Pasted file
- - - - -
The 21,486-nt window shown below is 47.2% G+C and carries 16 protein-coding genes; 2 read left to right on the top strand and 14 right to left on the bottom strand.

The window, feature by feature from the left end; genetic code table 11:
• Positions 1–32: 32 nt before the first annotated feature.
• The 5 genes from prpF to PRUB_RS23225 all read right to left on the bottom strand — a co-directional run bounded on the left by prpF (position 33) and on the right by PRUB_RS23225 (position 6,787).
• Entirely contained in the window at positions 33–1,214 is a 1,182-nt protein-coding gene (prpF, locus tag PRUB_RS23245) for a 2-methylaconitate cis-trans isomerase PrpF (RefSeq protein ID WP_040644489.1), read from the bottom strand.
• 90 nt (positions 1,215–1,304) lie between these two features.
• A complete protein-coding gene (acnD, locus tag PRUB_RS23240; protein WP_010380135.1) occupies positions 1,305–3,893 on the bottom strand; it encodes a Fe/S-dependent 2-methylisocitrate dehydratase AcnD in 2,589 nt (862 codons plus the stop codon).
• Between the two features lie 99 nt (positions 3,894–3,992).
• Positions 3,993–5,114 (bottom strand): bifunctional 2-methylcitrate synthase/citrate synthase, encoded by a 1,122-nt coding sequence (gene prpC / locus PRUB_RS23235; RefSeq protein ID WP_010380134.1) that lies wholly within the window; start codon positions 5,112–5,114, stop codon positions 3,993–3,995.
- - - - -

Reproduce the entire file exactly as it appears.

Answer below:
The 21,486-nt window shown below is 47.2% G+C and carries 16 protein-coding genes; 2 read left to right on the top strand and 14 right to left on the bottom strand.

The window, feature by feature from the left end; genetic code table 11:
• Positions 1–32: 32 nt before the first annotated feature.
• The 5 genes from prpF to PRUB_RS23225 all read right to left on the bottom strand — a co-directional run bounded on the left by prpF (position 33) and on the right by PRUB_RS23225 (position 6,787).
• Entirely contained in the window at positions 33–1,214 is a 1,182-nt protein-coding gene (prpF, locus tag PRUB_RS23245) for a 2-methylaconitate cis-trans isomerase PrpF (RefSeq protein ID WP_040644489.1), read from the bottom strand.
• 90 nt (positions 1,215–1,304) lie between these two features.
• A complete protein-coding gene (acnD, locus tag PRUB_RS23240; protein WP_010380135.1) occupies positions 1,305–3,893 on the bottom strand; it encodes a Fe/S-dependent 2-methylisocitrate dehydratase AcnD in 2,589 nt (862 codons plus the stop codon).
• Between the two features lie 99 nt (positions 3,894–3,992).
• Positions 3,993–5,114 (bottom strand): bifunctional 2-methylcitrate synthase/citrate synthase, encoded by a 1,122-nt coding sequence (gene prpC / locus PRUB_RS23235; RefSeq protein ID WP_010380134.1) that lies wholly within the window; start codon positions 5,112–5,114, stop codon positions 3,993–3,995.